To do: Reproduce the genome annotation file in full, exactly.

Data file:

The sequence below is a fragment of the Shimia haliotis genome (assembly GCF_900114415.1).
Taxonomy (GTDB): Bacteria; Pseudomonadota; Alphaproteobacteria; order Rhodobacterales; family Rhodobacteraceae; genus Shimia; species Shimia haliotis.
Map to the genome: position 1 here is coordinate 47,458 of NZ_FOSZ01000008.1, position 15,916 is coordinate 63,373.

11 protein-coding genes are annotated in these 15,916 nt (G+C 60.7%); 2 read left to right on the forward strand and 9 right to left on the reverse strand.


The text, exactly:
The sequence below is a fragment of the Shimia haliotis genome (assembly GCF_900114415.1).
Taxonomy (GTDB): Bacteria; Pseudomonadota; Alphaproteobacteria; order Rhodobacterales; family Rhodobacteraceae; genus Shimia; species Shimia haliotis.
Map to the genome: position 1 here is coordinate 47,458 of NZ_FOSZ01000008.1, position 15,916 is coordinate 63,373.

11 protein-coding genes are annotated in these 15,916 nt (G+C 60.7%); 2 read left to right on the forward strand and 9 right to left on the reverse strand.